Now, back to photographs.
Let's turn our attention to the dreaded red-eye, such as that which we see in this picture. You probably have lots of pictures of your kids that are ruined by red-eye. What causes it? How can it be avoided?First, the causes. Red-eye results when bright light is reflected back onto the film from the blood-rich back of the eyeball - the retina. To see this in your image, you need three things: First, is a bright light source. The culprit in most of your pictures is the little flash on your camera. Second, you need the subject's pupils to be wide open so that the camera can "see" the retina. Third, you need an angle where the reflection of the light comes back directly into the lens.
Second, the solution. You can avoid red-eye if you eliminate any one of the three factors.
Factor One: If you don't use flash, you usually won't get red-eye.
Factor Two: Factor Two: If the pupils aren't wide open, you won't get red-eye. If you examine your ruined red-eye pictures closely, you'll probably find they were taken indoors. (That's probably why you used flash in the first place.) When your subject is indoors — especially, a baby — his or her pupils are usually wide open to compensate for the reduced light-level. (When the doctor shines a flashlight into your eyes, he wants to see the pupils close down. After a moment or two, they usually do.) But in the thousandth of a second or less in which a strobe flashes, the pupils don't have time to close down. So the light from the flash enters the eyeball and reflects off the retina before the pupils can close down. How can you avoid this if you use flash? Shoot only when the subject's pupils are already closed down. For example, when you shoot outdoors the light — even in open shade — is usually so bright that the pupils are already closed down. Or try using the "red-eye reduction" function on your camera. In most cameras today, this operates by firing the flash a few times before the picture is taken. The idea is that the pre-exposure flashes will cause the pupils to shut down before the actual picture is taken.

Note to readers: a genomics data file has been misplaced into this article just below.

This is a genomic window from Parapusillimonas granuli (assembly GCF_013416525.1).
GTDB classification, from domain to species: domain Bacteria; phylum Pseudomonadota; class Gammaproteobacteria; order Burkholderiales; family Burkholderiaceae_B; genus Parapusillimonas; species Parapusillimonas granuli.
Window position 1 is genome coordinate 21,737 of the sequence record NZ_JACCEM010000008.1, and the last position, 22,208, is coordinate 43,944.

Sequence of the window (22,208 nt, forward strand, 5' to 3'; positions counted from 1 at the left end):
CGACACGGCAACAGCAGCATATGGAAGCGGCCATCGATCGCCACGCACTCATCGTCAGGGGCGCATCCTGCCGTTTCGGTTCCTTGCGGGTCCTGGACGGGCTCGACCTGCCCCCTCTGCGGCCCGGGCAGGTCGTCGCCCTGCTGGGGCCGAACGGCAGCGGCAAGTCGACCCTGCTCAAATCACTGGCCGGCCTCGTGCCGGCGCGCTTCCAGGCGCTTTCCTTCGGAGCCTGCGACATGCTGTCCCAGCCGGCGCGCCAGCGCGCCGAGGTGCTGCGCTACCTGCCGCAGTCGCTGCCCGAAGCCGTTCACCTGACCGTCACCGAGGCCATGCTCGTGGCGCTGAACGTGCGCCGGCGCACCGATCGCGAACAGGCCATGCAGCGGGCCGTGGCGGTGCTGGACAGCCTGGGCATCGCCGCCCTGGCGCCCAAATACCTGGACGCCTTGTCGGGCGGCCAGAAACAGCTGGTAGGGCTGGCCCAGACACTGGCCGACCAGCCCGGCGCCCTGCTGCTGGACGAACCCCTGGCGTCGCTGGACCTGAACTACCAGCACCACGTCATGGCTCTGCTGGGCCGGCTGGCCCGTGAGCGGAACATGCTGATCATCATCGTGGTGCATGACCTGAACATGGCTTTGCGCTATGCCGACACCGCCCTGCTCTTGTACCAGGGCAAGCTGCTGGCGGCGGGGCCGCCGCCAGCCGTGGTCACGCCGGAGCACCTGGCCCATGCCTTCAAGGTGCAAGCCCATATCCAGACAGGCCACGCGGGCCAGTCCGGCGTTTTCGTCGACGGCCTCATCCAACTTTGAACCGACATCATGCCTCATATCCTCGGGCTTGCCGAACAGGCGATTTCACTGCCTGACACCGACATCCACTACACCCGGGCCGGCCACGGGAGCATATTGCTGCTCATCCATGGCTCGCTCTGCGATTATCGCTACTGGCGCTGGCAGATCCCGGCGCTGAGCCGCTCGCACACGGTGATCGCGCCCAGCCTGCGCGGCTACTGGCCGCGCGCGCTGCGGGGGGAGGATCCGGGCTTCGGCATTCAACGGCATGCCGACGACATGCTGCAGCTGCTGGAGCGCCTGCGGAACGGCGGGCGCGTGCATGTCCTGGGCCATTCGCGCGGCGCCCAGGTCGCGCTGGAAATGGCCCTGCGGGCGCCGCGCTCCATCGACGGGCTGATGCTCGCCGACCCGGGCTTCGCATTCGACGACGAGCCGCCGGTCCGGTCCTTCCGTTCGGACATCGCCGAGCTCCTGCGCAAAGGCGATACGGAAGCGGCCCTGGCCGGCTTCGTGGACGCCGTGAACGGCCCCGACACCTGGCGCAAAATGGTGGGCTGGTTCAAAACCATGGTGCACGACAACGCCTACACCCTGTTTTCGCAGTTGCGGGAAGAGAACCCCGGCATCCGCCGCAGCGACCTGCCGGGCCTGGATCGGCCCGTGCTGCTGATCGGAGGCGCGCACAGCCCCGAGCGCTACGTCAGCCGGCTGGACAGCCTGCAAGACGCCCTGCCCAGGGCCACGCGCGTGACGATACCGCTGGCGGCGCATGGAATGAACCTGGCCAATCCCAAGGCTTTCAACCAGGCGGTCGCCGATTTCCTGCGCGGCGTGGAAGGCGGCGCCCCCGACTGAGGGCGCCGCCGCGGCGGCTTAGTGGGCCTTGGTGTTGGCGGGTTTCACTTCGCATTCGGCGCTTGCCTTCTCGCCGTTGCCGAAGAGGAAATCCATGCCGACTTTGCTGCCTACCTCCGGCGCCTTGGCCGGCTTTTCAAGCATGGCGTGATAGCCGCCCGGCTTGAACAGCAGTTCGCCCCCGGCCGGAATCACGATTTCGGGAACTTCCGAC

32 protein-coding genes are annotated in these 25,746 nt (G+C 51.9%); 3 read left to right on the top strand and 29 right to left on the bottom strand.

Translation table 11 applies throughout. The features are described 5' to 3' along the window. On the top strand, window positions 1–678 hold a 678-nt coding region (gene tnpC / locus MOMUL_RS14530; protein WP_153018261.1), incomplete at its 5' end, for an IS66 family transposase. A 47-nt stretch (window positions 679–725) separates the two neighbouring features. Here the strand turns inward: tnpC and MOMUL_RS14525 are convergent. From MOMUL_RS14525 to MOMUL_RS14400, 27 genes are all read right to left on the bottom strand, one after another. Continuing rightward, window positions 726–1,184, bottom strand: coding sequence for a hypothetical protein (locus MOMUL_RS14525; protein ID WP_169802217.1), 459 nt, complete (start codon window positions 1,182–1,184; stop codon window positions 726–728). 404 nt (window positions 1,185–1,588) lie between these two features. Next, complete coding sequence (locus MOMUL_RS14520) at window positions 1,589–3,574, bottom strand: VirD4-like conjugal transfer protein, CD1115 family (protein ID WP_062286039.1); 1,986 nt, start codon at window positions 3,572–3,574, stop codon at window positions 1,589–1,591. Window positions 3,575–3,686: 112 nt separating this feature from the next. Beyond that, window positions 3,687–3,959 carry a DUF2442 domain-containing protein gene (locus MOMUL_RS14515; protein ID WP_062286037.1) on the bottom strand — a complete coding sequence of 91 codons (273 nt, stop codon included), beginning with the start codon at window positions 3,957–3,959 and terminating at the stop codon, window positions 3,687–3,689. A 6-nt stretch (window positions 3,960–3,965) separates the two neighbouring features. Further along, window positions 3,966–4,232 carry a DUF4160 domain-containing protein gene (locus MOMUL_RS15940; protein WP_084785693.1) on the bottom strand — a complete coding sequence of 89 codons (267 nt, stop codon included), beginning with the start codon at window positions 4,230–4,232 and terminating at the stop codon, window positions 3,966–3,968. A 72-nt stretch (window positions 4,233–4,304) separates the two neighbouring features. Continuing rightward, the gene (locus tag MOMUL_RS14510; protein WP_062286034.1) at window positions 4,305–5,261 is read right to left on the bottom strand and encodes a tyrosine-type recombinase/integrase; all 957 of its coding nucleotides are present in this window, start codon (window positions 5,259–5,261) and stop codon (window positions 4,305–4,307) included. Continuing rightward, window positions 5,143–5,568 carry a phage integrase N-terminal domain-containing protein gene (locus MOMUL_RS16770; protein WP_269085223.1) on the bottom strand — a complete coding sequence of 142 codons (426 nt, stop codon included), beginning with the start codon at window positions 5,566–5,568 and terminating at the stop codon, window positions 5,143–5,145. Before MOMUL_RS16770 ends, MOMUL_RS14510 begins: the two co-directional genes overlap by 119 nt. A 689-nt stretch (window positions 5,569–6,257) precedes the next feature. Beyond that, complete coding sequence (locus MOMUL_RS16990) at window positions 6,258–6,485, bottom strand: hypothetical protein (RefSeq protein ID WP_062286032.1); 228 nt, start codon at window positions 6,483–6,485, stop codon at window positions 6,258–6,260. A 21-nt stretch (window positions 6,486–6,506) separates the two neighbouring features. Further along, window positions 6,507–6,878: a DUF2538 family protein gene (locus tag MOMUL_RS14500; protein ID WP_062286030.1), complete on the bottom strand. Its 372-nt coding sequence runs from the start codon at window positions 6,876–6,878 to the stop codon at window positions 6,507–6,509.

Factor Three Factor Three is that the angle of the light must be such that it reflects back into the lens. If the light source is just a few inches away from the lens, the light won't be reflected back into the lens and we won't see red-eye even if it's there. But many of today's cameras often have the flash built in right next to the lens. So the light goes out, into Baby's eyes, and is reflected right back into the lens and onto the image. We usually didn't have this problem with pictures taken in the "good old days" because the flash was a few inches away from the lens, so we didn't see this reflection in the image. Solution? If you must use flash, and if it isn't built into your camera right next to the lens, make sure it's at least four inches from the lens.
To sum up, you can eliminate red-eye in your baby pictures by any one of three approaches: Don't use flash. If you must use a flash, try to avoid dimly lit indoor situation or use your camera's built in red-eye reduction feature. If you can't avoid the first two, try to move the flash so that it's at least four inches from the lens.
Now, can you do anything to salvage an otherwise perfect print of Baby that is ruined only by red-eye? There's still hope. Most of today's digital imaging programs will allow you to fix the problem before you print the picture. Some of the software even has automated tools to correct the problem in a couple of keystrokes. If you've gotten a print back from the lab only to find that Baby has a red-eye, all may not be lost. Try using a red-eye touch up pen, which is sold for a few dollars in many photo shops. It's not perfect, but it's better than nothing. How does it work? In effect, it lets you darken the red spots into black spots.
Okay. You've avoided red-eye — or at least you're aware of the risk. Let's move on.